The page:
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Leading broadband provider BT has been taken to court by the film industry, in an attempt to see internet users blocked from accessing an illegal filesharing website.

The Motion Picture Association (MPA), which represents six leading movie studios, wants to see – which allows web users to watch pirated content – shut down.

After failing to persuade the broadband industry to take action against web users who violate copyright, the organisation has now turned to the judicial system.

The MPA is seeking a court order forcing BT – which has the ability to prevent website access through its Cleanfeed system – to block its broadband subscribers from the site.

An injunction was originally taken out against BT in December 2010, but the broadband provider has appeared highly reluctant to intervene.

Further evidence of the firm's stance has been seen through its joint judicial review of the Digital Economy Act, which was launched alongside TalkTalk last spring.

BT and TalkTalk have been vociferous opponents of the act's anti-filesharing measures, which entered the statute books in April 2010.

However the High Court recently rejected the judicial review, ruling that the Digital Economy Act is compatible with European law.

An attempt to have this verdict overturned also fell at the first hurdle, with the Court of Appeal refusing to review the High Court's original decision.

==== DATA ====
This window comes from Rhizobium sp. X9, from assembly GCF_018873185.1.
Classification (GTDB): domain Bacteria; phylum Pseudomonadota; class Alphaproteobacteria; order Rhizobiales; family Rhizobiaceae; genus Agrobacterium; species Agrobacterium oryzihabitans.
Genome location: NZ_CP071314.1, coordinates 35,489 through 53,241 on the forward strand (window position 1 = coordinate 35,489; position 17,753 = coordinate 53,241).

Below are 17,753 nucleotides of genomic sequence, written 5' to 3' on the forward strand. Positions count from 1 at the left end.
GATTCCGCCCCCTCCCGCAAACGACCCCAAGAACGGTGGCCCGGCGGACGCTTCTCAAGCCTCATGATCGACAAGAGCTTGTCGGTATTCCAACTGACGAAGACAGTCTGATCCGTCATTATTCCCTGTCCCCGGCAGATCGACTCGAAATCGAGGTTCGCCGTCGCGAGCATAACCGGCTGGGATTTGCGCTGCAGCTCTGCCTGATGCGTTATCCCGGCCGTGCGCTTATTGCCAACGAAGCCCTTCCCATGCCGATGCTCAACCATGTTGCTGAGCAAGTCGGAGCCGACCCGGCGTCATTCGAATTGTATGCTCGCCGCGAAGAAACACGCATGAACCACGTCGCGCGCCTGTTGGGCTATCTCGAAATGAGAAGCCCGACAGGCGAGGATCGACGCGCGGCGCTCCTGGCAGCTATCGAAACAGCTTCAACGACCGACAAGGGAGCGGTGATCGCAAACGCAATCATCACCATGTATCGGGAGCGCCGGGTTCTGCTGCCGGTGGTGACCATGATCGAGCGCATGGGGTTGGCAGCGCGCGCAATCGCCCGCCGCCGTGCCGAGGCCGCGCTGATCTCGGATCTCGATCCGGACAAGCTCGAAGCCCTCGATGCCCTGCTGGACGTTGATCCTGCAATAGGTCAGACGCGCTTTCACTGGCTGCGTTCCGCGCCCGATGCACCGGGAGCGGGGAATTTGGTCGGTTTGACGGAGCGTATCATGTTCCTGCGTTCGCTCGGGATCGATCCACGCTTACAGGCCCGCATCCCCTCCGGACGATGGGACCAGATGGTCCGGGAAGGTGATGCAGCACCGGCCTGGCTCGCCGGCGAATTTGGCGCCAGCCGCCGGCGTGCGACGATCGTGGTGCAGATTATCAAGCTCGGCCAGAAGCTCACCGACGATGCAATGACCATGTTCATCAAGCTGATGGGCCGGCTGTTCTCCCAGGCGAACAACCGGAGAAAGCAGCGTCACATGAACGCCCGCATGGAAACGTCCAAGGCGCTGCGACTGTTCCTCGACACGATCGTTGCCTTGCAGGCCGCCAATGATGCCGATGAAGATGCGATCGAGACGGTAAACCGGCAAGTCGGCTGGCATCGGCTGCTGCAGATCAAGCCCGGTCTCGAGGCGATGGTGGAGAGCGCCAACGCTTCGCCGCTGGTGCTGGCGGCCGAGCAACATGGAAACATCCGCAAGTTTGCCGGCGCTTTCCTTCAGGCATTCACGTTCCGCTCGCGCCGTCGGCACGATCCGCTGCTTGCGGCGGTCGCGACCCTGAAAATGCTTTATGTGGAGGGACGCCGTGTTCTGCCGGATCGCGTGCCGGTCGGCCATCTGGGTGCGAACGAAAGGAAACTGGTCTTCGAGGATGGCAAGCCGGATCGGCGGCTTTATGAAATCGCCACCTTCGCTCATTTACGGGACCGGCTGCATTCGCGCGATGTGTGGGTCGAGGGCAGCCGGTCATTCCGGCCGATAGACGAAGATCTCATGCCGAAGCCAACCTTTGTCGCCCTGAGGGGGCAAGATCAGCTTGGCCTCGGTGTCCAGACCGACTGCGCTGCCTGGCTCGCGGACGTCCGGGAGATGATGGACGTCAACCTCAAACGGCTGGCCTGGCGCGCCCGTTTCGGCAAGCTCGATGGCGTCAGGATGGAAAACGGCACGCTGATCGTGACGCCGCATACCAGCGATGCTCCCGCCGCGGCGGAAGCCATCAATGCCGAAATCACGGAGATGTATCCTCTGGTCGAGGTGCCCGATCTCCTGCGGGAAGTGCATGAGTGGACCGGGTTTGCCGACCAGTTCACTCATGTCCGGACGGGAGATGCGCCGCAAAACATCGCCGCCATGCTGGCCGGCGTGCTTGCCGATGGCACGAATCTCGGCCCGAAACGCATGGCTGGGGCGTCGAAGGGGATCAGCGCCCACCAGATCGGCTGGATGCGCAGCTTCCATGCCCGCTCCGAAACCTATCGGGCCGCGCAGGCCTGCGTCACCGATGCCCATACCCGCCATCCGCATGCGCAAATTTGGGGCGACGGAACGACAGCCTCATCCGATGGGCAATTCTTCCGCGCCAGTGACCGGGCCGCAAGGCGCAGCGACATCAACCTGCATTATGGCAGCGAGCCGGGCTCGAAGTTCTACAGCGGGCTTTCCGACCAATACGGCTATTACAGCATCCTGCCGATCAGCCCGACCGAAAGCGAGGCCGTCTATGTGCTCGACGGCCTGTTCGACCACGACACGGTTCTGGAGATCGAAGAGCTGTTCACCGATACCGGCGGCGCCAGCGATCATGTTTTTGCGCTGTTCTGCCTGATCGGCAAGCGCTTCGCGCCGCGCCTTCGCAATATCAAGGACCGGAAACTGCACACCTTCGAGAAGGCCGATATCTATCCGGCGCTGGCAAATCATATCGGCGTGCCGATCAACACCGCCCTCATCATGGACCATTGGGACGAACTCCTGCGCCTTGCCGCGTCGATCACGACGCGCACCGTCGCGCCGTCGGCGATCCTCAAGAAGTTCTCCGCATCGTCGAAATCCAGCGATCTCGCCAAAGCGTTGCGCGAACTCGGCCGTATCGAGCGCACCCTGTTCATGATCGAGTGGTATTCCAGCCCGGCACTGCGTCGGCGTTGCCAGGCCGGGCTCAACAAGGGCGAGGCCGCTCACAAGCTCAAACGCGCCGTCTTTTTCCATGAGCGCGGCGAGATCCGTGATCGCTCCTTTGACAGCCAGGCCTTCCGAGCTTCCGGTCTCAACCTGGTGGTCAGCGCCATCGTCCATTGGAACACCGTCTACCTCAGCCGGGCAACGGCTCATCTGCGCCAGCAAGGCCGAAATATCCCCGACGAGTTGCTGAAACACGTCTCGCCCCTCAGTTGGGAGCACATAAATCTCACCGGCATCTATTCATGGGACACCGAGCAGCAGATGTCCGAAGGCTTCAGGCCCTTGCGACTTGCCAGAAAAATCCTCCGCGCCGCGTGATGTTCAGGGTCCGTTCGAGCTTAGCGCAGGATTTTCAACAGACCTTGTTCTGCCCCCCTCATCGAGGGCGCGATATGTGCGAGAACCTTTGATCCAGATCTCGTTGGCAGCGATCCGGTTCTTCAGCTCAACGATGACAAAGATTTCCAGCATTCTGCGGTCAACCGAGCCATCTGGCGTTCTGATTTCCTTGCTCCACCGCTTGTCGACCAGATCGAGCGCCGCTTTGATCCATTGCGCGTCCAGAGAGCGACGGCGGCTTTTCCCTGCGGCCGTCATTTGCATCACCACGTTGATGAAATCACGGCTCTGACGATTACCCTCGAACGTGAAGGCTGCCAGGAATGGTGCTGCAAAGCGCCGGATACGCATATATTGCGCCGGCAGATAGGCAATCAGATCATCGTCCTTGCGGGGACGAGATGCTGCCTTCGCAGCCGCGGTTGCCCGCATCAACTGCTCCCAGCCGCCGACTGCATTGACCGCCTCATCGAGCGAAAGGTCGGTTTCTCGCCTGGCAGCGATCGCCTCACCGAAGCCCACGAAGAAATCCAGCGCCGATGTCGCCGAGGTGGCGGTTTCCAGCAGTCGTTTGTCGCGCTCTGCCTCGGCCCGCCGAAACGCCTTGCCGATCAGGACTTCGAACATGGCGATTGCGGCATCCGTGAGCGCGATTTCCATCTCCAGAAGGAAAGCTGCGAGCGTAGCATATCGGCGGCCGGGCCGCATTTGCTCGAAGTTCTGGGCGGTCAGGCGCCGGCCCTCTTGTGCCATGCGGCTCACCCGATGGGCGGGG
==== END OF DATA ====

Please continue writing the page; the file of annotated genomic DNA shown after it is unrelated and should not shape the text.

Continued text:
Should the judiciary rule against BT in this latest case, brought by the MPA, the firm may be required, however reluctantly, to work more closely with rights holders in the future.

The claimant explained that the upcoming case will be the first in the UK to use section 97A of the Copyright, Designs and Patents Act, as it bids to force BT to use existing technology to protect users' rights.

A spokesperson for the MPA told the Telegraph that BT had been targeted not only because it is the largest UK broadband provider, but also as it has the required website blocking tools already in place.

At present, BT's Cleanfeed system is used to combat websites showing illegal content such as child pornography.

"If this case is successful, we would hope that other broadband providers would take note of the result," the spokesperson added.

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